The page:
Hyperglycemia Management (Ambulatory)
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Untreated hyperglycemia can lead to diabetic coma caused by ketoacidosis, a life-threatening condition that requires immediate treatment. Signs and symptoms of impending diabetic coma include dyspnea, a fruity odor to the breath, nausea and vomiting, dry mouth, and changes in level of mentation.undefined#ref1">1
Hyperglycemia is abnormally high blood glucose that represents a risk of harm to the patient. Because glycemic thresholds for symptoms often shift, a single number value for hyperglycemia cannot be determined. However, a blood glucose reading of 249 mg/dl or higher functions as an alert for hyperglycemia.1
Hyperglycemia is associated with diabetes and may be further complicated by certain medications or infectious processes. Successful management of hyperglycemia begins with comprehensive education about the disease process, potential complications, and methods to control blood glucose levels. Pharmacologic management for reduction of glucose levels is done under a health care practitioner’s direction.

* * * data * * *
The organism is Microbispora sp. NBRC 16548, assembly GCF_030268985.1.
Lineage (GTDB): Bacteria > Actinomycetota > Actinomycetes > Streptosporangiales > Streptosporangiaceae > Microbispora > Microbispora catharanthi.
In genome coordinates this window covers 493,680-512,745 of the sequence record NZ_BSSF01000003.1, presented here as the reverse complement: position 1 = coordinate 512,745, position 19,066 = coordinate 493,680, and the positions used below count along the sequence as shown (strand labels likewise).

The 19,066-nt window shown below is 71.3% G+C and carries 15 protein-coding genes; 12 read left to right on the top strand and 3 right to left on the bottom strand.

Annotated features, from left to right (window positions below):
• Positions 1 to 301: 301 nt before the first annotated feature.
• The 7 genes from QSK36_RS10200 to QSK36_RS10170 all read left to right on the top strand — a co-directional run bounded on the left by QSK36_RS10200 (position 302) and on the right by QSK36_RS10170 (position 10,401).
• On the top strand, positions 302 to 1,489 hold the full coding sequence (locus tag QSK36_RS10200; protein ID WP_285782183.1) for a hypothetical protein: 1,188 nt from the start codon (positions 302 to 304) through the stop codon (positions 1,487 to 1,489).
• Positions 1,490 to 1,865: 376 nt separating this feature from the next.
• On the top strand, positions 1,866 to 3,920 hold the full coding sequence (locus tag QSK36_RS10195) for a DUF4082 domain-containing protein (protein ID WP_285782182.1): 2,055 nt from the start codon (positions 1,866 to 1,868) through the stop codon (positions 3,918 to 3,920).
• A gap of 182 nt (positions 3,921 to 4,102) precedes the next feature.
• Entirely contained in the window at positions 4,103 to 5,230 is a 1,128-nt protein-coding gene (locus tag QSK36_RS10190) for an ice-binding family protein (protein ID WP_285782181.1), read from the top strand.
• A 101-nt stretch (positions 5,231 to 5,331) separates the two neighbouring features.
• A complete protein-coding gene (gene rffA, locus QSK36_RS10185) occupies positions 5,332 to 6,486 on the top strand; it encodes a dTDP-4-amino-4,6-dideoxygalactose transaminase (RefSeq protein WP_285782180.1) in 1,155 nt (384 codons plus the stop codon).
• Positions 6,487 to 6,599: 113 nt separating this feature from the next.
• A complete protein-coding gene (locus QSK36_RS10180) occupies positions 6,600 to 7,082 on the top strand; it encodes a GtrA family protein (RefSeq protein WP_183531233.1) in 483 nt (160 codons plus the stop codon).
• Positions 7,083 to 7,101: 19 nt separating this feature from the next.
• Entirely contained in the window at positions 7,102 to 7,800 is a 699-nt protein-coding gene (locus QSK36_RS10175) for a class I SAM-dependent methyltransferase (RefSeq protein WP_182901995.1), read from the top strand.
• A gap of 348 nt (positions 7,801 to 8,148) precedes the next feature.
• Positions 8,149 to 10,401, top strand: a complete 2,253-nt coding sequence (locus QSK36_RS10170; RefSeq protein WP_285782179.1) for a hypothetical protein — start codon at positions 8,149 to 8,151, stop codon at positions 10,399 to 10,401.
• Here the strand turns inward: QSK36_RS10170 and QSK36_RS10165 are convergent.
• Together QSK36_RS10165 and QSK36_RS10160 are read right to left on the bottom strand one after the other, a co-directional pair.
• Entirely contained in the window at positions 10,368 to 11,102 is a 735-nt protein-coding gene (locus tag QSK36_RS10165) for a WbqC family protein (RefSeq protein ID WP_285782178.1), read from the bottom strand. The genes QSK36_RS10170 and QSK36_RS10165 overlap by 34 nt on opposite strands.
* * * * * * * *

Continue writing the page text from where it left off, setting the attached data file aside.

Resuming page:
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Rationale: Depending on the manufacturer, the monitor may read LLL or LOW (rather than a number) if the patient’s blood glucose level is below a certain level.
Glycohemoglobin (A1C) levels should be less than 7%.3
ElSayed, N.A. (2023). Summary of revisions: Standards of medical care in diabetes—2023. Diabetes Care, 46(Suppl. 1), S5-S9. doi:10.2337/dc23-Srev Retrieved February 22, 2023, from https://diabetesjournals.org/care/article/46/Supplement_1/S5/148048/Summary-of-Revisions-Standards-of-Care-in-Diabetes (Level VII)
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